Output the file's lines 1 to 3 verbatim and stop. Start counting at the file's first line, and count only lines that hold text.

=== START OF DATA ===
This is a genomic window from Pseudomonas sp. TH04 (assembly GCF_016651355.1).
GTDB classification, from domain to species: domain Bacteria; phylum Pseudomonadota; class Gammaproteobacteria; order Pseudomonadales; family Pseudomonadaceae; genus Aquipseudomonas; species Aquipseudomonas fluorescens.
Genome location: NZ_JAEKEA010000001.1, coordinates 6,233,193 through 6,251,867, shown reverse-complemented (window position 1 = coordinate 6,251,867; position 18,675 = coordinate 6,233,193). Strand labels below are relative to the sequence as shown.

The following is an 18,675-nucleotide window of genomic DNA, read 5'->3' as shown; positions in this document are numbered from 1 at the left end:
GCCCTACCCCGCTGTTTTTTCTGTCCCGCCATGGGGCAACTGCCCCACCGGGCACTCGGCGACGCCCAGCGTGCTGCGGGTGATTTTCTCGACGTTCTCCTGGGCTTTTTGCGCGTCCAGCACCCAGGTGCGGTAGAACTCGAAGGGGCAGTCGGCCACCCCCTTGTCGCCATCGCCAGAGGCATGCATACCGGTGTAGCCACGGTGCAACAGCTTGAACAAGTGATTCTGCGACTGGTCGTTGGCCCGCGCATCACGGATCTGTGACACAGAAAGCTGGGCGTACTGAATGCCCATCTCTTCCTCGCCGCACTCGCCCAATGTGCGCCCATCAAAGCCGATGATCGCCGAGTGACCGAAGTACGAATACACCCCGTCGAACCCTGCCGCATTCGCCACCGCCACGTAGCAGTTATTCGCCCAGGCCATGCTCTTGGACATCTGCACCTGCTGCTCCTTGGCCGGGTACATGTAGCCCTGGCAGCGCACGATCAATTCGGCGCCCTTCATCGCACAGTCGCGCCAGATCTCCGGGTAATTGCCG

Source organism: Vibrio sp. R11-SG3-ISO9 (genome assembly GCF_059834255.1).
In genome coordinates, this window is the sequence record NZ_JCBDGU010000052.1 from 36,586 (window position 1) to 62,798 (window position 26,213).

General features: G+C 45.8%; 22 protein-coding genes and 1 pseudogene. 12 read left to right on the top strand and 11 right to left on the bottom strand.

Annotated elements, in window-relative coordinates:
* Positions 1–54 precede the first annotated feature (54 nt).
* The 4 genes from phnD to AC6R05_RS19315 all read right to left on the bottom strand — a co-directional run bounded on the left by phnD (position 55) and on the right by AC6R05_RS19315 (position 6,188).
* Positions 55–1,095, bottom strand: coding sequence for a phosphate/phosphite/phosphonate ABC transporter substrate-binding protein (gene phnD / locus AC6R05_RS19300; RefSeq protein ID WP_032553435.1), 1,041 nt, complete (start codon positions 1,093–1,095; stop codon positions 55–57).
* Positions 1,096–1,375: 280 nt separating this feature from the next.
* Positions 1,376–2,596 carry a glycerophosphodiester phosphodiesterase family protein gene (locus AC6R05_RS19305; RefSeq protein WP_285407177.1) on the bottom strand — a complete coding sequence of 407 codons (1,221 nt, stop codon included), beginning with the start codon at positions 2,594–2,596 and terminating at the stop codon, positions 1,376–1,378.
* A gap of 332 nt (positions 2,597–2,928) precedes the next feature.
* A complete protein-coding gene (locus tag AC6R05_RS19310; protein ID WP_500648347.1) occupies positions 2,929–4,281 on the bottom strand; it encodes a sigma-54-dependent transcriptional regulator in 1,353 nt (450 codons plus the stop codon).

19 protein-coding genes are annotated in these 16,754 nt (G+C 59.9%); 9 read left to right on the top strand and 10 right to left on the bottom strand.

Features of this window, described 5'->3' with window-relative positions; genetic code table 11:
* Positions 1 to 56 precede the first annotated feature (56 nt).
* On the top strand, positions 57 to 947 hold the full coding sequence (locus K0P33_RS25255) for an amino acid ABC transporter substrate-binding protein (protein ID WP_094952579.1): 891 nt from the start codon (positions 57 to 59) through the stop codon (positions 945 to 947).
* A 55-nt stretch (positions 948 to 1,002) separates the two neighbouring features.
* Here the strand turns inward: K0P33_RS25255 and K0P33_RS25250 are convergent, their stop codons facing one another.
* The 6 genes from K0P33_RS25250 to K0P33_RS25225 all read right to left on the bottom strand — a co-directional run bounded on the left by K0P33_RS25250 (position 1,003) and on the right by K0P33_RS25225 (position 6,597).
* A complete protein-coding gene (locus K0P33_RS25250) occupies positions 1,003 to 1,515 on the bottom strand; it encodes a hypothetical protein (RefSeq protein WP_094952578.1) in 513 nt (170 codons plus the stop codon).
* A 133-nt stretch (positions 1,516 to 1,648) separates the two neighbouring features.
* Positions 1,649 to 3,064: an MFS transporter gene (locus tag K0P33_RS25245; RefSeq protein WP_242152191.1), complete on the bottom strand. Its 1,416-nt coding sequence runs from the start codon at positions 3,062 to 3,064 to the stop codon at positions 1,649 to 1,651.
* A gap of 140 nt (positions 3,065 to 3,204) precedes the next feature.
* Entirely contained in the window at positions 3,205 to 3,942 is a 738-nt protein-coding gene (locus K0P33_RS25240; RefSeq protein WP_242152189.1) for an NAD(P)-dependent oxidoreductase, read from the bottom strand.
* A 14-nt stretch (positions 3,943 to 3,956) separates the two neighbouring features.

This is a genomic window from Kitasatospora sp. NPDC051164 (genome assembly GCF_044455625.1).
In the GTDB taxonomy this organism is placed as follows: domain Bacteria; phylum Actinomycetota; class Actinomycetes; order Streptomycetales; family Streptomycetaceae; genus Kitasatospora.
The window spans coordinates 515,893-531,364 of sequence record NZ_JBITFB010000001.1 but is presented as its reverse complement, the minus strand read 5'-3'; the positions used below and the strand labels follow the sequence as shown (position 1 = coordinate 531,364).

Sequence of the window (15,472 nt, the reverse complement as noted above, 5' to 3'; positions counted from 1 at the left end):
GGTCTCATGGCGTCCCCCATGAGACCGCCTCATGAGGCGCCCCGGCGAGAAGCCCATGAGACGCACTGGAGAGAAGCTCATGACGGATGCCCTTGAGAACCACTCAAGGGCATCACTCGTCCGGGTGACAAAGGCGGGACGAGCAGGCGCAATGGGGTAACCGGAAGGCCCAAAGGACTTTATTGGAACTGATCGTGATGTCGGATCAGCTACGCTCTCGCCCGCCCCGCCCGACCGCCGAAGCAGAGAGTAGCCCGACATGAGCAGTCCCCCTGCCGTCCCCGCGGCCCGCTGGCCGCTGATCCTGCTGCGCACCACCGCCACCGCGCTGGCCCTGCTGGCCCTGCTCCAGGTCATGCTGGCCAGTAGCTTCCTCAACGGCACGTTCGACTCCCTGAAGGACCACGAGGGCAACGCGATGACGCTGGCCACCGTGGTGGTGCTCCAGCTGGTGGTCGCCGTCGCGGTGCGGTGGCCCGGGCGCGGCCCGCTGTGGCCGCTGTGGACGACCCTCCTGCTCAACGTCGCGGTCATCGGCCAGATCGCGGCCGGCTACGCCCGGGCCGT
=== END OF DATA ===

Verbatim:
This is a genomic window from Pseudomonas sp. TH04 (assembly GCF_016651355.1).
GTDB classification, from domain to species: domain Bacteria; phylum Pseudomonadota; class Gammaproteobacteria; order Pseudomonadales; family Pseudomonadaceae; genus Aquipseudomonas; species Aquipseudomonas fluorescens.
Genome location: NZ_JAEKEA010000001.1, coordinates 6,233,193 through 6,251,867, shown reverse-complemented (window position 1 = coordinate 6,251,867; position 18,675 = coordinate 6,233,193). Strand labels below are relative to the sequence as shown.